By Dahlia Baker, Community Specialist & Adriane Esteban, Budget Analyst
As the public’s interactions and uses with public buildings such as community centers begin to change, cities must adapt and think to the future. The time for “single use” buildings has ended in favor of public buildings that serve multiple uses and purposes. Cities will benefit by thinking like the private sector and not let buildings sit underutilized; instead proactively finding ways to reinvent, repurpose, or reactivate them while also potentially creating additional revenue streams.
Pompano Beach, Florida had a community center with a large catering kitchen that was underutilized, used on average 74 times a year (approximately 21%). This led the CRA to propose to the City the concept of a commercial kitchen to help grow businesses, create an incubator and introduce community youth to the culinary industry. The Pompano Beach CRA, which RMA manages, recently signed an agreement with the City of Pompano Beach to operate the Commercial Kitchen and Culinary Incubator in the repurposed community center. This program is designed to support up-and-coming chefs, bakers, and specialty-food makers venturing into their own food business by offering a shared workspace, equipment and business advice. The attraction and development of the culinary arts program further supports and promotes the City’s developing Innovation District with cross promotion and access to talent, education and business development opportunities. In addition to the many benefits for the community, the program also offers an additional revenue stream to the City.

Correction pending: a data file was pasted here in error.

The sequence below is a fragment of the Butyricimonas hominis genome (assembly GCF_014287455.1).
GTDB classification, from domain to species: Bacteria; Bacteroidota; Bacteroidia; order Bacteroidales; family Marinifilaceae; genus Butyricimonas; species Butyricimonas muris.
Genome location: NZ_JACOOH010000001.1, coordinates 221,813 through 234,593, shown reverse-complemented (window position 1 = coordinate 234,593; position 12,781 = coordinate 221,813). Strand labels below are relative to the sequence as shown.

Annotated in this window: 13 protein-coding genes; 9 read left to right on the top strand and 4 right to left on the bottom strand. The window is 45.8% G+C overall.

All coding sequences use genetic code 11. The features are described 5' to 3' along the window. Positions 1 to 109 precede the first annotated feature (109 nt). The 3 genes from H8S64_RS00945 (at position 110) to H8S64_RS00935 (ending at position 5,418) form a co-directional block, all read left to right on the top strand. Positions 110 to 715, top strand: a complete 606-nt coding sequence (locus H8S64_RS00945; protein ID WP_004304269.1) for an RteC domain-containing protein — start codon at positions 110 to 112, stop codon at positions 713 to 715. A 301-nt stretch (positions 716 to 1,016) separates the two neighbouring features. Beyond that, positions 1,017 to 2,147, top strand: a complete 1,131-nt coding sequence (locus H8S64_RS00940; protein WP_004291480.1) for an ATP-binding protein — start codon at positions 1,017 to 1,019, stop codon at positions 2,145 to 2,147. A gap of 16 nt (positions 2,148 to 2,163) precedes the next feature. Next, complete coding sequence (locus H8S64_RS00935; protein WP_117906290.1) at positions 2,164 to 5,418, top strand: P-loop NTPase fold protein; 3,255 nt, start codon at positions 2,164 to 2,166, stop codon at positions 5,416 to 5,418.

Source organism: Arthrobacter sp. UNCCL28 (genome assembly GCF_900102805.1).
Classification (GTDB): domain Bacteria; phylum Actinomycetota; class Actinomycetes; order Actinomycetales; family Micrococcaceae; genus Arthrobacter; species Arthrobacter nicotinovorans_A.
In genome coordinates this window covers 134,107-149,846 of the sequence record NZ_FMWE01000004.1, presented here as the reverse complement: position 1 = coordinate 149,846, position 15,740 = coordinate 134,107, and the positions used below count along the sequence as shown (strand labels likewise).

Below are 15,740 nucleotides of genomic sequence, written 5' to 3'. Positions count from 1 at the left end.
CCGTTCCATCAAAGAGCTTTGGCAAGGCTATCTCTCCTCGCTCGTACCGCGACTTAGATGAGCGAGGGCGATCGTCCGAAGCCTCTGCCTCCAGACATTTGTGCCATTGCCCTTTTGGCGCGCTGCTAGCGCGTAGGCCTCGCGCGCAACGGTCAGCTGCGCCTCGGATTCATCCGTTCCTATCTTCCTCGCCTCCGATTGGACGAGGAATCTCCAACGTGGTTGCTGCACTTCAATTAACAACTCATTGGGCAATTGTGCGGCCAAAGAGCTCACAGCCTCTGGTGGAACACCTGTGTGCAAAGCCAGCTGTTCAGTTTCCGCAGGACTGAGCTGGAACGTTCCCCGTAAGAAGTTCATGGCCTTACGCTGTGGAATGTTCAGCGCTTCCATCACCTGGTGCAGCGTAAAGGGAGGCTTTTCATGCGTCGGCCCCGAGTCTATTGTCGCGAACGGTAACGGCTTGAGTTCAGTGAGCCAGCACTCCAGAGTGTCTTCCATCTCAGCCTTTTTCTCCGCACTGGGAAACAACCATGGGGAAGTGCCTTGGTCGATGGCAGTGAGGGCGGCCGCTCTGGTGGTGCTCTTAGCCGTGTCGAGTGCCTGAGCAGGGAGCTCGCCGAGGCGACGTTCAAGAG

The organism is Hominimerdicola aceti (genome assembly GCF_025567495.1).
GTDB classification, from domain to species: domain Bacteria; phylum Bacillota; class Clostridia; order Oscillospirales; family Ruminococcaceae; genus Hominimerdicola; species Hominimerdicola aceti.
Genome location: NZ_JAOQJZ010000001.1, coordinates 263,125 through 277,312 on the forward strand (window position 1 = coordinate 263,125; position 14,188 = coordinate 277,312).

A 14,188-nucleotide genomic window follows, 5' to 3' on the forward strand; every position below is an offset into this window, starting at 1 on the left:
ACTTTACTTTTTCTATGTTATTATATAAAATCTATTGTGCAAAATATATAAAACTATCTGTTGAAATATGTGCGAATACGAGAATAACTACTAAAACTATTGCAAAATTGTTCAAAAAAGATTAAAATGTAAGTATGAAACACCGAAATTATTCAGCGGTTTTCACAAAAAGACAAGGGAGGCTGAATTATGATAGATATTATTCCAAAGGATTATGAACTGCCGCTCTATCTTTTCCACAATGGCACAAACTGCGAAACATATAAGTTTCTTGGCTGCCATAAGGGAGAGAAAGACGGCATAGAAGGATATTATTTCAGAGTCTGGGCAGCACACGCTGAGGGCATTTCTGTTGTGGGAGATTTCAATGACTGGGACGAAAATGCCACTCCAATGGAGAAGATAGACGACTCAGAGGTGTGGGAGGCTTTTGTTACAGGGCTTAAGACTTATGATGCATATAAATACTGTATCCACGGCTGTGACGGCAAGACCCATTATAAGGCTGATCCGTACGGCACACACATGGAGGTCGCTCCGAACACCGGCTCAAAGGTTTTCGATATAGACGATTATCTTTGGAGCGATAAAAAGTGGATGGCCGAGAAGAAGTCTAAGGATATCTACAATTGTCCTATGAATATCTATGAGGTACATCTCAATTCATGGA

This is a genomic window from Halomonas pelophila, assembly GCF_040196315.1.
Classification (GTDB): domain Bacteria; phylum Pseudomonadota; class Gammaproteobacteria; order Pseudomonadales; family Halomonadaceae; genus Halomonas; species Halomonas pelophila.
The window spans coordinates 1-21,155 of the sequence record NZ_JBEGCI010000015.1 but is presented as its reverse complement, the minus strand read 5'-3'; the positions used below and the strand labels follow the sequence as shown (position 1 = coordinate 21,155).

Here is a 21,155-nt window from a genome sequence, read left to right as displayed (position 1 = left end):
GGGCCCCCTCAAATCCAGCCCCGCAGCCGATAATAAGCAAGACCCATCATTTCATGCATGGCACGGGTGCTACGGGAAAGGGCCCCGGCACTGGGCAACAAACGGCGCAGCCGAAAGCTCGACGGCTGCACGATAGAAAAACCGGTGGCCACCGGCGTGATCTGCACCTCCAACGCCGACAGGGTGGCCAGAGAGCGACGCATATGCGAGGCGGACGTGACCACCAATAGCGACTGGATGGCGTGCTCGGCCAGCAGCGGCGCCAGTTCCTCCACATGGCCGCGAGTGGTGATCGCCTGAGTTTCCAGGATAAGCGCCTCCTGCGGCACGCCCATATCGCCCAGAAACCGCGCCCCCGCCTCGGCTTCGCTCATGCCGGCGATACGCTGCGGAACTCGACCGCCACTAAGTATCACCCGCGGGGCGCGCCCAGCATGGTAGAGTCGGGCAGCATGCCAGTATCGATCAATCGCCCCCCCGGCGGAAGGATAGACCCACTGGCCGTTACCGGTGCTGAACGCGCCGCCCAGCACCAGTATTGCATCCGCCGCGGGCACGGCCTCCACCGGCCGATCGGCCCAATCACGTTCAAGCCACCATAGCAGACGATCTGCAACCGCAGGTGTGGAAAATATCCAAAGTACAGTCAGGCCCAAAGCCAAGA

Another example of successfully reinventing a building was the Ali Cultural Arts project, also in Pompano Beach. The CRA had owned a building that had been a boarding house in the first half of the 20th century, rumored to have hosted Cab Calloway and other well-known musicians of the time. Although decrepit, this building was culturally significant to the community and, with the community’s input, the CRA devised a plan to turn it into a cultural arts venue instead of demolishing the blighted property. After a $2.4 million renovation, the facility has become an arts and cultural hot spot that has hosted programs featuring Grammy award winning artists, a performer in an Oscar winning movie, and has also been a grant recipient of the prestigious Knight Foundation. The reinventing of the Ali returned the building to its musical roots and created a community asset.
Key to reinventing and repurposing public buildings is to fully understand your market (the potential and any gaps), recognize what “hidden assets” already exist in your city, and think creatively about new or added uses that would provide a positive impact for your entire community.